NYC bar issues odd report on cloud computing
In November, the New York City Bar Association’s Committee on Small Law Firms issued a lengthy 28-page report entitled The Cloud and the Small Law firm: Business, Ethics, and Privilege Considerations.
I obtained a copy and eagerly began to read it, but when I reached this sarcastic sentence smack dab in the middle of the introduction (no embellishments added), I knew I was in for a doozy of a report: “For small firms, particularly, these (IT) costs were astronomical, if not utterly prohibitive. There had to be a better way, but where? And then this new prayer seemed to be answered; THE ‘CLOUD’ BURST FORTH!”
Things only went downhill from there. The entire report had a somewhat surreal, outdated quality about it, almost as if it had been written in 2007, when cloud computing first emerged on the scene.
The report was fraught with strange assertions like this one, found in the conclusion (emphasis added): “Lawyers have a wide variety of choices in Cloud services, and these will expand as Internet access gains nationwide reach and portable devices to access those services become cheaper, more durable and more secure.”
It was if the committee had written the report years ago, when Internet access was not readily available and mobile devices were as big as a brick, and then inexplicably decided to hold off on releasing it until 2013.
So, you probably won’t be surprised to learn that the committee’s analysis and recommendations regarding lawyers’ use of cloud computing were overly cautious, at best, and antiquated, at worst.
For example, the committee advised that “the provider should not possess the encryption key unless there is a compelling reason for it to have the key.”
This suggestion presumes lawyers seek only data storage in the cloud and ignores the fact that most cloud-based products are software products (software as a service or SaaS), such as email, billing, document management or law practice management software. These platforms run software on the provider’s end that necessarily requires the ability for the programs to interpret, create connections, organize and categorize the data. If the data is encrypted from the provider (as opposed to being encrypted from unauthorized prying eyes) while on the provider’s servers, the software is inoperable and useless to the attorney hoping to use it.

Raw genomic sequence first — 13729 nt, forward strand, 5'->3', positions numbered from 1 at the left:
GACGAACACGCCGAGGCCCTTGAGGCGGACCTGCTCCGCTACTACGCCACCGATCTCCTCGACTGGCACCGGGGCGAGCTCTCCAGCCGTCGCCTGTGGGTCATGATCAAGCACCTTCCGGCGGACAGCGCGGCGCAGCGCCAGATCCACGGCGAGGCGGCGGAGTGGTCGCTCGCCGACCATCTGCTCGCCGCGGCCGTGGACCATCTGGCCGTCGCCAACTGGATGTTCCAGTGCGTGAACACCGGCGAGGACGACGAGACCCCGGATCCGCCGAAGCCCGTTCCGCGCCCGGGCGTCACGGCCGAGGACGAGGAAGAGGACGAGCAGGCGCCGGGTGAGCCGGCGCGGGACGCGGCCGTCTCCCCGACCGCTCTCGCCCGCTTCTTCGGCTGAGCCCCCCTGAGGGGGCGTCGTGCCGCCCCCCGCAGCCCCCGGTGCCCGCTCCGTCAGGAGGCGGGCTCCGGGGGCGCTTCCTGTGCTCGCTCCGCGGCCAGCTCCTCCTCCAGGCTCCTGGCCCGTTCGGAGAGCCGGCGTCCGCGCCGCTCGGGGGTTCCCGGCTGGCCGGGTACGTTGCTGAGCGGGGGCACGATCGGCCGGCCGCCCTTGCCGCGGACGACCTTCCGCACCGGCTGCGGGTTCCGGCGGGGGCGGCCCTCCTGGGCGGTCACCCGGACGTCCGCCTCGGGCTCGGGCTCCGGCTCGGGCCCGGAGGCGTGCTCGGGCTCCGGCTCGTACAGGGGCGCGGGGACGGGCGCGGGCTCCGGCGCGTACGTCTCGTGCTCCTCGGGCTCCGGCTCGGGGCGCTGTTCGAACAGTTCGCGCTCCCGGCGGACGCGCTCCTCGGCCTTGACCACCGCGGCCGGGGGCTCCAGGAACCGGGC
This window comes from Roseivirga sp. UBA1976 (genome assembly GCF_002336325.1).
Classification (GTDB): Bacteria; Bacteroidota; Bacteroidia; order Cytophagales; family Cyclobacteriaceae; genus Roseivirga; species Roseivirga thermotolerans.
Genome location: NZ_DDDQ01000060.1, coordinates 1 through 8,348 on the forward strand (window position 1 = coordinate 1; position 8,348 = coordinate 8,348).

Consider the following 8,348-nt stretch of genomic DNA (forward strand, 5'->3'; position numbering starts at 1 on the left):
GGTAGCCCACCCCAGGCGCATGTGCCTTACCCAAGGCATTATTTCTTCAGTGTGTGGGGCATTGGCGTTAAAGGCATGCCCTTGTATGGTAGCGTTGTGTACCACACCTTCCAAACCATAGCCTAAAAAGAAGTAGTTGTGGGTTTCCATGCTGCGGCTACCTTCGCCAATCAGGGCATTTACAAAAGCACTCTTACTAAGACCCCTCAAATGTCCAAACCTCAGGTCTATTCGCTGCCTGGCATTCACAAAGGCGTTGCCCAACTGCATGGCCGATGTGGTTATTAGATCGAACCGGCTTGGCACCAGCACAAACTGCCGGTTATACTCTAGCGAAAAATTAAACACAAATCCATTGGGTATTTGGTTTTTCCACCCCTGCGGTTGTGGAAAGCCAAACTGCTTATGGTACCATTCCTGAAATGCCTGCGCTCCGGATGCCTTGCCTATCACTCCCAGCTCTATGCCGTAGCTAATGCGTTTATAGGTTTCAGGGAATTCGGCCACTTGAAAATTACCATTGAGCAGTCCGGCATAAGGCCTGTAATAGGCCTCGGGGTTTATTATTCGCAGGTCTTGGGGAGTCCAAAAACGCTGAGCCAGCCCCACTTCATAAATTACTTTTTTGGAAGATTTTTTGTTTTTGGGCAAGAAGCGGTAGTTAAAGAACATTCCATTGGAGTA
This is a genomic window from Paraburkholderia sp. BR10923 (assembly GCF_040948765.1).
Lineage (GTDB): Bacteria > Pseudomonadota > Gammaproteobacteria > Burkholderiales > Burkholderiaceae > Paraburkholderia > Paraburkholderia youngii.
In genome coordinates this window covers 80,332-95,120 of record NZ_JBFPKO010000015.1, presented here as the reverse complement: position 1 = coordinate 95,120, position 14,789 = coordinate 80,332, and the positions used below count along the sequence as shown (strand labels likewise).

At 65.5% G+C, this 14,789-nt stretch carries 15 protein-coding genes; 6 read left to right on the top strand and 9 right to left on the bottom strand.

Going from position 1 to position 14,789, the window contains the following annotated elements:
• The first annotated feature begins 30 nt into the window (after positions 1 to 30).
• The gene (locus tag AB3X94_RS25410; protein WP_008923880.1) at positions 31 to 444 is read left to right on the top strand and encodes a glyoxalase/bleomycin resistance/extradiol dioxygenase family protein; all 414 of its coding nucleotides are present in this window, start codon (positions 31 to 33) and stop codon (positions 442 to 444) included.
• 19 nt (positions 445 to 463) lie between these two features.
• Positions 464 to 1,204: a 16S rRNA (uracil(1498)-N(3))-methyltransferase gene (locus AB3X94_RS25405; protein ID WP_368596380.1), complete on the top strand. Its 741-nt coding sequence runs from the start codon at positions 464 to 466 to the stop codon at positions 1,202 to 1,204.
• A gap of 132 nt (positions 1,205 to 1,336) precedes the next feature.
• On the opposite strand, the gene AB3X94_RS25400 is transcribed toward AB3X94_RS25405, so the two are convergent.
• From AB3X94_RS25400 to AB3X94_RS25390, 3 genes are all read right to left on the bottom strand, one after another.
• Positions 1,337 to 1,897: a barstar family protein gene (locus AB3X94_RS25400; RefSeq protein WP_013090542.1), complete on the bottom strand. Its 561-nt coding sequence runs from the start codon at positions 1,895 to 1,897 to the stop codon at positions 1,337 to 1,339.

Another problematic recommendation was that lawyers should “obtain (their) clients’ consent before storing their information in the cloud or relying on cloud-based software for client-critical functions.“ Client consent is generally not a requirement when attorneys outsource the storage or handling of confidential client data in paper format, such as when storing old paper files in a warehouse or providing a process server with confidential documents. Electronic data should be treated no differently simply because the confidential information is stored in a different format.
Next up, the committee also recommended that lawyers ensure that they have the ability to access their data in the absence of an Internet connection: “(Find) a vendor who offers synchronization and storage of the cloud data to your device, or gives you the option of backing up your data automatically or manually to your local device.”
In other words, according to the committee, lawyers should continue to pay for and maintain costly on-site servers, thus defeating one of the primary benefits of cloud computing products: affordability and reduced IT costs.
One last example is the committee’s advisement that lawyers must supervise the cloud vendor’s provision of services: “Rule 5.3 requires an attorney to make reasonable efforts to supervise the work of nonlawyers that are ‘associated with’ the lawyer. Ethics opinions have extended this supervisory duty to the outsourcing context.”
This requirement is problematic since it holds lawyers to the same standard no matter what type of function is being outsourced. There is a big difference between outsourcing legal and administrative functions as opposed to outsourcing data management and storage to online legal service providers. Quite frankly it’s unreasonable to expect lawyers — or even some legal IT consultants — to oversee complex tasks requiring very specific expertise such as computer programming, encryption, data storage, and the delivery of said services. Asking them to do so is unrealistic.
At the end of the day, I don’t expect the recommendations in this report will withstand the test of time. In fact, I would argue that many of them are outdated already. At least, one can only hope.
Nicole Black is a Rochester, New York attorney and Director of Business Development and Community Relations at MyCase, an intuitive cloud-based law practice management platform for the modern law firm. She is also a GigaOM Pro Analyst and is the author of the ABA book Cloud Computing for Lawyers, co-authors the ABA book Social Media for Lawyers: the Next Frontier, and co-authors Criminal Law in New York, a West-Thomson treatise. She is the founder of lawtechTalk.com and speaks regularly at conferences regarding the intersection of law and technology. She publishes four legal blogs and can be reached at email@example.com.